A censor brings home her work, with gruesome consequences
Prano Bailey-Bond’s Censor may not exactly be the most artfully contrived horror pic of the year, but it carries enough psycho-dramatic weight to interest genre enthusiasts fond of prowling the cinematic side streets in search of hidden dividends.
Enid, the lead character—played by Irish actor Niamh Algar—is outwardly a prim, businesslike civil servant who spends hours every day watching rapes, murders and assorted other hyper-grotesque spectacles in a screening room at her job as a government film censor. Bailey-Bond’s narrative is set in the pre-internet 1980s, the heyday of what British news media then labeled “video nasty” entertainment—known in the U.S. as “splatter.” And the scenes are grisly indeed—needles in eyeballs, eviscerations, the whole gory gambit. Yet Enid and most of the workers in the censorship office appear to be able to take the work in stride. Or so it would seem.
While Enid wrestles with the “to snip or not to snip” dilemma, the local newsprint tabloids launch a headline campaign against real-life copycat crimes supposedly inspired by the nasty VHS tapes—which have titles like Don’t Go in the Church and Asunder. The news stories explicitly cite Enid as a culprit due to her negligence. Real crimes are being linked to films the censors passed. In the wake of that bad publicity, the already-tense work atmosphere with her boss and colleagues becomes unbearable.
Meanwhile, in her personal life, Enid is still trying to get over the mysterious recent disappearance of her sister, which evidently involved getting lost in a spooky forest at night. When Enid is left by herself working late in the office after hours—as far as we can see she’s always alone—her mind drifts off into a recurring series of disturbing scenes, partially induced by the movies she’s forced to deal with and partially the product of her own fevered imagination. For her, solitude is no refuge. Unsurprisingly, her professional manner comes across as just a bit severe.
With these issues preying on her nerves, Enid is further susceptible to ill treatment by the disagreeable people in her daily routine: rude colleagues, her tone-deaf boss, a devious video store clerk and her nervous mother and father, who seem overly eager to blame her for her sister’s disappearance. Potentially the most threatening characters are a smarmy video producer named Doug (Michael Smiley), who slobbers lustily over Enid on his visit to the censors’ office—her boss barely notices—and an even more loathsome director, the shadowy Frederick North (Adrian Schiller). For them, Enid’s meek acquiescence is a turn-on.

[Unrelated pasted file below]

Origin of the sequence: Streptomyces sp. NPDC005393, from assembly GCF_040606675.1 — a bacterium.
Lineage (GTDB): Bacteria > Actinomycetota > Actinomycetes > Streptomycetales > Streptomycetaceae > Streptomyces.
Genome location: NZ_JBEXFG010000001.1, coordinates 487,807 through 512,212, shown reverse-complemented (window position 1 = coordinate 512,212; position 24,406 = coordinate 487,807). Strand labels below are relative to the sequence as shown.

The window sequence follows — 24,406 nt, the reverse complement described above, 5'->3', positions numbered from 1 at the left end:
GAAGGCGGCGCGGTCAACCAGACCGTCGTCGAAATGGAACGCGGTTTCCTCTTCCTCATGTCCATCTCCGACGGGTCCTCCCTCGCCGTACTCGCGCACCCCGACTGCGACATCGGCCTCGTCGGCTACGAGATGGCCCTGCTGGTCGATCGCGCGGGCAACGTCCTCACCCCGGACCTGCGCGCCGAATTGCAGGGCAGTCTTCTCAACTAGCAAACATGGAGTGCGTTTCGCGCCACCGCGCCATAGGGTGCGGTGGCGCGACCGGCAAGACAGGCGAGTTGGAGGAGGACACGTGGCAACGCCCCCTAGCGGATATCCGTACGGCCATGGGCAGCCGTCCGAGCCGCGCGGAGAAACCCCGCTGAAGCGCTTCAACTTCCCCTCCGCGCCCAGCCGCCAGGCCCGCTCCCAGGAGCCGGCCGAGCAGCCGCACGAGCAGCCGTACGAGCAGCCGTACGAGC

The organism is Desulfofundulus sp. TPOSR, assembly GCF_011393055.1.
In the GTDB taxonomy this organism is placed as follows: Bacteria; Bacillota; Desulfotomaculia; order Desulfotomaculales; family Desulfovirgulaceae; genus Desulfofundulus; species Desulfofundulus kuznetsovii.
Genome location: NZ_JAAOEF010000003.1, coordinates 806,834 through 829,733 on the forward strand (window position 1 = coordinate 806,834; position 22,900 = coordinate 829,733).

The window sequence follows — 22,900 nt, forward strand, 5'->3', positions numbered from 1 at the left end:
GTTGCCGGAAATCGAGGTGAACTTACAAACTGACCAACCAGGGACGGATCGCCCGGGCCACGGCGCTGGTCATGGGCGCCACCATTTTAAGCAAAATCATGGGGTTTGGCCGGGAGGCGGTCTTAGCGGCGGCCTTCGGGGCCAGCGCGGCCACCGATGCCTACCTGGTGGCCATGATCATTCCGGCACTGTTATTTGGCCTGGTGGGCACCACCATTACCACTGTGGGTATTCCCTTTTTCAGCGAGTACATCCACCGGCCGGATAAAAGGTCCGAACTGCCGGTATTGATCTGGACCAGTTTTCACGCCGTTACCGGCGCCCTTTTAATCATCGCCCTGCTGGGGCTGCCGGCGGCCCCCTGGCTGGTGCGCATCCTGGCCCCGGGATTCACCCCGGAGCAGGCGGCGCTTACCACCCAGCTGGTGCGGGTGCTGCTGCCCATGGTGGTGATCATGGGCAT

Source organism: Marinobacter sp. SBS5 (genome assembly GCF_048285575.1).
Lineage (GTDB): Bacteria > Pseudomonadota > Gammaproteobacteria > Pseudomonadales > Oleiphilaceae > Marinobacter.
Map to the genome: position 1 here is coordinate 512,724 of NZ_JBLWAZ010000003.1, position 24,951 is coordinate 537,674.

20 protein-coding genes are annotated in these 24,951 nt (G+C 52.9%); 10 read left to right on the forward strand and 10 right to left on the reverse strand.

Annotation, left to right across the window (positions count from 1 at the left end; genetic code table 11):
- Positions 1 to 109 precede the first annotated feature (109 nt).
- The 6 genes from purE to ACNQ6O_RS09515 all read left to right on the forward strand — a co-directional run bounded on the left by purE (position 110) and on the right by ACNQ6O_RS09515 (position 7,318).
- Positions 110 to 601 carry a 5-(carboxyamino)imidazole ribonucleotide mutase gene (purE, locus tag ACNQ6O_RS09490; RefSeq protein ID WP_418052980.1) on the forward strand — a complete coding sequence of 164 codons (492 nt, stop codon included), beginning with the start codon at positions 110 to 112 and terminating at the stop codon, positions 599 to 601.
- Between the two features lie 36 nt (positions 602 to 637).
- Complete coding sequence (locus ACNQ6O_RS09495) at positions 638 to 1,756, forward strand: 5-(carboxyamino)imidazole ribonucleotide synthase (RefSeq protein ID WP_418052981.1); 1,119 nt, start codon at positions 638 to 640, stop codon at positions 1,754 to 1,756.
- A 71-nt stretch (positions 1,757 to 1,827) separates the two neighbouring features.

Director Bailey-Bond, a product of Wales and the London indie film scene, helps herself to one or two well-worn horror accoutrements in her feature debut, co-written with Anthony Fletcher. Late one night when Enid is at home quietly attempting to control her inner demons, the snow on an off-the-air TV set seems to communicate with her, à la Poltergeist. And her emotional inner landscape—a misty night, the woods, a cabin and the red-haired figure of her departed sister—contains familiar ingredients from too many teenage horror flicks. Actor Algar overcomes these clichés with her performance, an unnerving portrait of an emotionally vulnerable woman with no escape valve for her fears. In an effort to soothe Enid’s nerves, her colleague, Sanderson (Nicholas Burns), recommends that she “construct stories” to help herself cope. But Enid’s coping stories all turn out to be nightmares.
Production values are high quality, especially Emilie Levienaise-Farrouch’s music score and Annika Summerson’s mock-’80s-style cinematography. Somehow, the softer edges of VHS-tape resolution seem to work better with horror than high-def digital. Bailey-Bond’s Censor screened at Sundance and SFFILM in the Midnight category. We’re looking forward to seeing more of her work, whether or not she chooses to continue in the horror vein. There’s always room on screen for the imaginative use of anxiety.